In the past we went to our local high-school and some of us to college or university in our region or maybe somewhere else in our country. And then onwards to a job and a career. The schools we attended, as well as the path and curriculum we followed, were all pretty standard and well-know.
Today things are quite different, certainly in higher education. Education has become more flexible and international, with more and students attending courses at different institutions, even in different countries.
Lifelong learning, with additional courses, seminars, workshops and online learning platforms, has become the new standard. Almost every professional has a LinkedIn profile which lists his Education, Courses, Qualifications, Experience and Skills.
But how can we create trust in a person’s education, qualifications, skills or competencies? How can you trust my Dutch diploma, in Dutch and Latin, as a Certified Neurosurgeon? Or my #1 ranking in this month's Fortnite tournament?
The Answer: Creating Trust by implementing connected and verifiable credentials, represented in portable image files, called Badges.
These Factom® Badges are visual tokens of achievement, affiliation, authorization, or other trust relationships, sharable across the web.
Factom Badges are flexible. Badges can be used to prove Diplomas, Certificates, Achievements, but also to set goals, motivate behaviors, connect learning environments, and communicate achievements across many contexts.
As such, they can represent a more detailed picture than a static document such as a CV or résumé as they can be combined and presented in ever-changing combinations, creating a constantly evolving picture of a person’s lifelong learning, depending on the need and context.
Factom Badges are based on an open standard, Open Badges, enabling interoperability. In fact, thousands of organizations across the world already issue Open Badges, from non-profits to major employers and educational institutions at all levels.
Because of this, recipients can combine multiple badges from different Issuers and from different systems to tell the complete story of their verifiable achievements—both online and offline.
One of the major drawbacks of Open Badges system is that currently the organization issuing a badge has to keep the records and issued badges online in their own systems forever, because the validation and verification process relies on this database to be available. And as happens in real life, these companies and institutions change and evolve. And disappear.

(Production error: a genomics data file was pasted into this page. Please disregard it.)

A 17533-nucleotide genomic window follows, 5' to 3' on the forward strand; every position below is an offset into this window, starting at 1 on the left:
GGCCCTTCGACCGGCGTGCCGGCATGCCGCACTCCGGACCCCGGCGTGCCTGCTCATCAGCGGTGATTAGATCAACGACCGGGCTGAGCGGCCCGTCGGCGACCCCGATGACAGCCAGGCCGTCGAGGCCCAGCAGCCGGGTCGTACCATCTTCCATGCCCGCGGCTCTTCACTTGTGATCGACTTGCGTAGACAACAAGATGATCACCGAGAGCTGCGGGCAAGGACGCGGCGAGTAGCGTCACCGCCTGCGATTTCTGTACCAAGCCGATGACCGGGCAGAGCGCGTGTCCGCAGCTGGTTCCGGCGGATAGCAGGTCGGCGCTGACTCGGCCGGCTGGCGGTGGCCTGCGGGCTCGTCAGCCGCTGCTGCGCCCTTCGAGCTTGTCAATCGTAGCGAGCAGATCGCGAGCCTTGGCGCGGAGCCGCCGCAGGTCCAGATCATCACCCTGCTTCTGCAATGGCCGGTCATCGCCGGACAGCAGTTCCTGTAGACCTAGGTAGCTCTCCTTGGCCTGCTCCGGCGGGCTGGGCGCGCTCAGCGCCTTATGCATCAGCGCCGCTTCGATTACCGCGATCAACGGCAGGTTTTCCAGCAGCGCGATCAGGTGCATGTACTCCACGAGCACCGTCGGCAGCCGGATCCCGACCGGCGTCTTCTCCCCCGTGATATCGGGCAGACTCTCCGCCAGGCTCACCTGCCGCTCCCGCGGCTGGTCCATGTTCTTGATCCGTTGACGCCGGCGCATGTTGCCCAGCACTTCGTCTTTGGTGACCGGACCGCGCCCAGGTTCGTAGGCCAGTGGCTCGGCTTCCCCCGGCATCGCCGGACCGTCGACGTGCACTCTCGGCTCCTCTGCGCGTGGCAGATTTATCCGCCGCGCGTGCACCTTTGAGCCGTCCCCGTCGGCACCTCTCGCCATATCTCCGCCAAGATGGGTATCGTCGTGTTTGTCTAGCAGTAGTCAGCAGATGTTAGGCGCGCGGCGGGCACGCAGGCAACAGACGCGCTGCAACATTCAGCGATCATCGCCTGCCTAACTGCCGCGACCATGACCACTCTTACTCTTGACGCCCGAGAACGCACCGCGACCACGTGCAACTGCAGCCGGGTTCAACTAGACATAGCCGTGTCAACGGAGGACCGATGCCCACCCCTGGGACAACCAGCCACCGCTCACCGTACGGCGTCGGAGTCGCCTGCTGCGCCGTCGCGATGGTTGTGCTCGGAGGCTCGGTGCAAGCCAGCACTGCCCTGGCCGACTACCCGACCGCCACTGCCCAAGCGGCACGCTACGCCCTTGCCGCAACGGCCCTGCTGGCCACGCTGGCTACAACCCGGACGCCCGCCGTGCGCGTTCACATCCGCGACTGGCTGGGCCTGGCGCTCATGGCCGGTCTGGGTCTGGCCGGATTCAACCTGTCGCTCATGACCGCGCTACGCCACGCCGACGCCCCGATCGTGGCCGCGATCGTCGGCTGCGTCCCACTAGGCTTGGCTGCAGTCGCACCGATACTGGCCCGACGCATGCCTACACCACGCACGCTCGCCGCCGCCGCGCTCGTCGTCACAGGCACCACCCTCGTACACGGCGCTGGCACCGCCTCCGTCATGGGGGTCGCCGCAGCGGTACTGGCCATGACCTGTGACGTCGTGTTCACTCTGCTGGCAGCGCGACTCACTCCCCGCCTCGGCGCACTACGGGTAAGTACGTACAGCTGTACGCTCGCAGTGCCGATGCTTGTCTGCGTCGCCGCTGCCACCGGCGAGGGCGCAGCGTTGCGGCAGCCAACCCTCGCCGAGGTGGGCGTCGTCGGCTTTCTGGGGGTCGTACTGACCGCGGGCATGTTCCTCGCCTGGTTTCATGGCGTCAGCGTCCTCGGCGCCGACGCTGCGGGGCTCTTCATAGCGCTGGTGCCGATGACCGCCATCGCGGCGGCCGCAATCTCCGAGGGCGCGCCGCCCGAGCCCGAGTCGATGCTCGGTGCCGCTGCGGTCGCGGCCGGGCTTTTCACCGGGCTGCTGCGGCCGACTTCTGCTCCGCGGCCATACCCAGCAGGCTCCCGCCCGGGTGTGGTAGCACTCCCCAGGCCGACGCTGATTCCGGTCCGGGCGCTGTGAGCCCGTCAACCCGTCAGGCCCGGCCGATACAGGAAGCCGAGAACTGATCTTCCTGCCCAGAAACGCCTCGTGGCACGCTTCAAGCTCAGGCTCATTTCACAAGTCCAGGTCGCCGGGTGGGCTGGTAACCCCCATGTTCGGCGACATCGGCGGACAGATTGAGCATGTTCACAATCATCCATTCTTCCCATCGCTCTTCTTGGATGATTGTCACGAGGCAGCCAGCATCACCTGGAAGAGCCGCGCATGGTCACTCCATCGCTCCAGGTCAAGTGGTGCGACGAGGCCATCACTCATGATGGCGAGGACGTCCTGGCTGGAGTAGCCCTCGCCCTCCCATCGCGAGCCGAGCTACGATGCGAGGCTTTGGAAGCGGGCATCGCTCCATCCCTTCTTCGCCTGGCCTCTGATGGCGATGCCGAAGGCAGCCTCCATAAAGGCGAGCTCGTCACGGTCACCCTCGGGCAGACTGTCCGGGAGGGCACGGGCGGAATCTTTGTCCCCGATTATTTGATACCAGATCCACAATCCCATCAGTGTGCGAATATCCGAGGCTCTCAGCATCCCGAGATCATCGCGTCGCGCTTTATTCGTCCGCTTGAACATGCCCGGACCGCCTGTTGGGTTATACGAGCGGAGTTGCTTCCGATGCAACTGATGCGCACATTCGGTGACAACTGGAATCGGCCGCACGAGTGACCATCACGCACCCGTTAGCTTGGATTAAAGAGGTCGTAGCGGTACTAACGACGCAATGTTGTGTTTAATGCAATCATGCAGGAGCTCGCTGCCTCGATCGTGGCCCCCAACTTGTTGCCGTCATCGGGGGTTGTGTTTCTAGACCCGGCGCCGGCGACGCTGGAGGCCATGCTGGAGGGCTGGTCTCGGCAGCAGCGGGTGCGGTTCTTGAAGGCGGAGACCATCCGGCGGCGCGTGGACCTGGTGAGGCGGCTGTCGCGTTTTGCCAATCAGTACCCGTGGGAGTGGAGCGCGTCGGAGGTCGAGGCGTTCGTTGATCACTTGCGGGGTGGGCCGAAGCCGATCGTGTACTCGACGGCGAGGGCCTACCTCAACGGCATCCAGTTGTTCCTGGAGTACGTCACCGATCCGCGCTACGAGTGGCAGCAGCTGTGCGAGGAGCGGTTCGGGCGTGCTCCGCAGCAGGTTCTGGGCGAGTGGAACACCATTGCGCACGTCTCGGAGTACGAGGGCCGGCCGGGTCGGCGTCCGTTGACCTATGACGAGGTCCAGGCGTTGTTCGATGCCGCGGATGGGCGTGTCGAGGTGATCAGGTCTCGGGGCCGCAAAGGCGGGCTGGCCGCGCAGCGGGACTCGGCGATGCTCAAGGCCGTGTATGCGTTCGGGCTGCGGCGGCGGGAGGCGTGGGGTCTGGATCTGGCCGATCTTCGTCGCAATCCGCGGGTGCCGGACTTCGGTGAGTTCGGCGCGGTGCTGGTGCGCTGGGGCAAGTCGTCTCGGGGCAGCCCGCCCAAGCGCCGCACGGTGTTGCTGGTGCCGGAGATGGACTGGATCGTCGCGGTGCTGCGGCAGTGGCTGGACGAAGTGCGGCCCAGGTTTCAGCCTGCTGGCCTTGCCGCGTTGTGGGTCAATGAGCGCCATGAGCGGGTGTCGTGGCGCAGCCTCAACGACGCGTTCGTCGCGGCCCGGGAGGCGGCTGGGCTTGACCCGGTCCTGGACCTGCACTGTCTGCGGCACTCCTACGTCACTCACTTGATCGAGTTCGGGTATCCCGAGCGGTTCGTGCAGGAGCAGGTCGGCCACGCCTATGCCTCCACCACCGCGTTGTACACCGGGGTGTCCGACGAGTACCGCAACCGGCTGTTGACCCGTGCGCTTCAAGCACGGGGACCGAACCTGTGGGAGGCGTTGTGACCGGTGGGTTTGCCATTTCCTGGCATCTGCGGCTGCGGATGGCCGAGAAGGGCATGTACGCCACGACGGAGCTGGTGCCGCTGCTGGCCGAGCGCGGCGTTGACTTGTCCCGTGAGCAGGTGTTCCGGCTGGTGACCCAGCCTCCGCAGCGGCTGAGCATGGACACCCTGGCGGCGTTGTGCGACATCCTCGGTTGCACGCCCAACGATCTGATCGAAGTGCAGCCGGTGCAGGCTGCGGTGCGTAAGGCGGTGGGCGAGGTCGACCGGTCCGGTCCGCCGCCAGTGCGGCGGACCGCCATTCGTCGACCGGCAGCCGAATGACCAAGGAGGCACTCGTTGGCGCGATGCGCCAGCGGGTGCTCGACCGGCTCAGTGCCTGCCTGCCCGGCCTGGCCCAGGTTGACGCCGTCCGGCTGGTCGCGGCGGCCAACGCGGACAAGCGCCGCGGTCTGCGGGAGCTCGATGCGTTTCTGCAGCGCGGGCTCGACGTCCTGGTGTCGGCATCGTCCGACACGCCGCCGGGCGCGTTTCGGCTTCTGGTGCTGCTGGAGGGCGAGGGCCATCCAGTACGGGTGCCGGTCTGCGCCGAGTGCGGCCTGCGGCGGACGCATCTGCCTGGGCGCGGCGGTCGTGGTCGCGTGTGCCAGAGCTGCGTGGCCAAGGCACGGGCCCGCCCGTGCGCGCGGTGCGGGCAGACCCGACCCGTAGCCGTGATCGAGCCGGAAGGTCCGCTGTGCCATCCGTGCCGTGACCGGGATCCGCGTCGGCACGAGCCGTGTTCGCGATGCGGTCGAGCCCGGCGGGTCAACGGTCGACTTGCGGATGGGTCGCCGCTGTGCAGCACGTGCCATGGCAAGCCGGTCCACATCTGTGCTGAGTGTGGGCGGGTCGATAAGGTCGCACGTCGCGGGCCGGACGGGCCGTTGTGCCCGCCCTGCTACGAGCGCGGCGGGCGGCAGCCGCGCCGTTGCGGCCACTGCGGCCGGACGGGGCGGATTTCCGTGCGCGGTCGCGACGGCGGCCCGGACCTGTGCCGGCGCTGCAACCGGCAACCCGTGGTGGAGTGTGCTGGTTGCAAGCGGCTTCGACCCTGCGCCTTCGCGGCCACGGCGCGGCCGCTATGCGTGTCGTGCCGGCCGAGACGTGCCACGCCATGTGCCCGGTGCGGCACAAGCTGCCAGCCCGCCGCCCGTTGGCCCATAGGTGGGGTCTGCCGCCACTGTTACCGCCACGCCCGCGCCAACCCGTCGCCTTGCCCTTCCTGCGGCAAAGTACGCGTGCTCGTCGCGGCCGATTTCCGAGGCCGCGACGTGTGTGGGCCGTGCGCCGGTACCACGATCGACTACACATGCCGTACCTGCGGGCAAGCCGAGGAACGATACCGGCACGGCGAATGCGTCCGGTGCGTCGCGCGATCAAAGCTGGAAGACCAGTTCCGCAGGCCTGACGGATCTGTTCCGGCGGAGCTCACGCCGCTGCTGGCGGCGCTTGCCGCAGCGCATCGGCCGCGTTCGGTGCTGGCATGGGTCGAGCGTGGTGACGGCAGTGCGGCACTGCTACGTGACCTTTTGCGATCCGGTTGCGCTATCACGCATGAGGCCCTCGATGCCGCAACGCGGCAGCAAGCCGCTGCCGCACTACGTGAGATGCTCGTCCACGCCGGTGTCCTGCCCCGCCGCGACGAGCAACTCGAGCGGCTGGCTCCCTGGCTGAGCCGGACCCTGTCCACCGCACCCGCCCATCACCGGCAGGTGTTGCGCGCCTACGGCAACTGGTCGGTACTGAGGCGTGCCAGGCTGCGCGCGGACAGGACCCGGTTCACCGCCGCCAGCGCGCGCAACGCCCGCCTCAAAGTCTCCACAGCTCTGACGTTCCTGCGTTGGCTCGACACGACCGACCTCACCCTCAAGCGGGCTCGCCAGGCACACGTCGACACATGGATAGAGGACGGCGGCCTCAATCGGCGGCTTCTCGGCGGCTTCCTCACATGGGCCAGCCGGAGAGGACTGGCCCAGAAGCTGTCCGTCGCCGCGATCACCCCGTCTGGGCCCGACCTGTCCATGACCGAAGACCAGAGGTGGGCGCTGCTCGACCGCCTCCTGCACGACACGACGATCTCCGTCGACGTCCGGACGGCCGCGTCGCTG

There is no guarantee that the database containing your records and badges will be online and available in 5 or 10 years, let alone over your lifetime. In fact, it is more likely they won’t be available over time, rendering your hard-earned badges useless.
Registering these badges on the public Factom Protocol blockchain instead solves that problem: no more depending on separate central databases, no single point of failure.
We expect the Factom Protocol blockchain to be around for a very long time. But even if the Factom Protocol would be phased out, it will be easy to migrate the data to a new system since all the data is public and the data structures are clear.
Request your own Factom Badge
Our work on Factom Badges is progressing and we’re releasing a first part today, as a test, allowing Factom Protocol community members to request Factom Badges for their involvement in the community.
We’re now working on a mobile App that will allow you to receive the badges that were issued to you. You will be in control of your information; you can decide with whom to share this information. The receiving party can then independently verify the validity of the badge using a blockchain registration page.
Try it out and we’ll keep you informed of the next steps.